The Common Vernacular of Power Relations in Heavy Metal and Christian Fundamentalist Performances

In Rosemary Hill Karl Spracklen (ed.), Heavy Fundametalisms: Music, Metal and Politics. Inter-Disciplinary Press (2010)
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Wittgenstein’s comment that what can be shown cannot be said has a special resonance with visual representations of power in both Heavy Metal and Fundamentalist Christian communities. Performances at metal shows, and performances of ‘religious theatre’, share an emphasis on violence and destruction. For example, groups like GWAR and Cannibal Corpse feature violent scenes in stage shows and album covers, scenes that depict gory results of unrestrained sexuality that are strikingly like Halloween ‘Hell House’ show presented by neo-Conservative, Fundamentalist Christian churches in the southeastern United States’ ‘Bible Belt’. One group may claim to celebrate violence, the other sees violence as a tool to both encourage ‘moral’ behaviour, and to show that the Christian church is able to ‘speak the language’ of young people who are fans of metal, gore, and horror. Explicit violence, in each case, signifies power relationships that are in transformation. Historically, medieval morality plays and morality cycles had been used as a pedagogical tool. In the modern-day context of fundamentalist religious education, these Hell House performances seek to exclude outsiders and solidify teen membership in the Christian community. Hell House performances are marketed to the young church members, and are seen as a way to reinvigorate conservative Fundamentalist Christianity. Women and girls routinely take part in, and often organize Hell House events. In the context of heavy metal, violent performances do not seek to exclude, but provide an outlet for a variety of socially unacceptable or unpopular feelings. In each context there is an apparent, if not actual, empowering of women who are willing to play particular kinds of roles. The use of violence and gore has a value beyond merely shocking the audience, it is arguably a way that some women find their voice, both for fundamentalist Christians and fundamentalist gore metal fans.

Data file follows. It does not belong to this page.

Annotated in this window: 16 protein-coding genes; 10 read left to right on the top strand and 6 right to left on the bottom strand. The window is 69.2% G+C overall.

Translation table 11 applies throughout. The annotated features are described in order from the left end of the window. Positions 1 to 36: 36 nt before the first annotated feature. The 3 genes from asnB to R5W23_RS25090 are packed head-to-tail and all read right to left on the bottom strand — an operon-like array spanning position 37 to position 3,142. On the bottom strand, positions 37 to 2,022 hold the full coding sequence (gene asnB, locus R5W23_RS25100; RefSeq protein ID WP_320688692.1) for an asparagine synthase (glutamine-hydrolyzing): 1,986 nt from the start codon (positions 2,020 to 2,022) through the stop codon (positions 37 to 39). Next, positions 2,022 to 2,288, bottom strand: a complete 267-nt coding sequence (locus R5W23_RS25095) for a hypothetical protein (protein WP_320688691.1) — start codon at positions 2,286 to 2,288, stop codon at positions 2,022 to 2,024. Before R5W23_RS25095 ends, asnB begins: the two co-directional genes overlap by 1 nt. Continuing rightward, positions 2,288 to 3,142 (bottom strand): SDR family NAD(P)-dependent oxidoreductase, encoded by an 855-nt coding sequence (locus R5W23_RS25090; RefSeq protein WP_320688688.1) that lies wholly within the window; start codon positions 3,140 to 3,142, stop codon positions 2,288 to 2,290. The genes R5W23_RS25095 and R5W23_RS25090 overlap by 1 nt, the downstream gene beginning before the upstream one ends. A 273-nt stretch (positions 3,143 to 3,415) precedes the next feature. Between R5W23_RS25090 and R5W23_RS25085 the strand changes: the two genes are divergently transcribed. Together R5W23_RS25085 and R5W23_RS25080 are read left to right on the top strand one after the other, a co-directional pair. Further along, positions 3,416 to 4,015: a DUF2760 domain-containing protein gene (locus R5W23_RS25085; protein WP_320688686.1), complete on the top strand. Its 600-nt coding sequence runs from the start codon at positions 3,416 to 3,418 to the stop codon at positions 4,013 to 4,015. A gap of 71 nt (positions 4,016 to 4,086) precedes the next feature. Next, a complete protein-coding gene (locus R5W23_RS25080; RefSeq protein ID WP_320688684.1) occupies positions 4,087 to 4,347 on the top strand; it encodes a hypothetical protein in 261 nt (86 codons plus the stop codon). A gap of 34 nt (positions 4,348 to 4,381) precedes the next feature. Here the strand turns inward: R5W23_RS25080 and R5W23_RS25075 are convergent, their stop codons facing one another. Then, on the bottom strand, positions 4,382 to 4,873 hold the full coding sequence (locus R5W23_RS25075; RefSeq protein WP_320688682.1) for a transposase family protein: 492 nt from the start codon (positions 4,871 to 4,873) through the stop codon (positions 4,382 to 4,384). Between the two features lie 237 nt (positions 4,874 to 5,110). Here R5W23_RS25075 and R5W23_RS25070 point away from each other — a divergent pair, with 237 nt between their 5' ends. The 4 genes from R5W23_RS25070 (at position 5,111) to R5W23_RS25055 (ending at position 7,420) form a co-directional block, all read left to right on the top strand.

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Christine James
Valdosta State University


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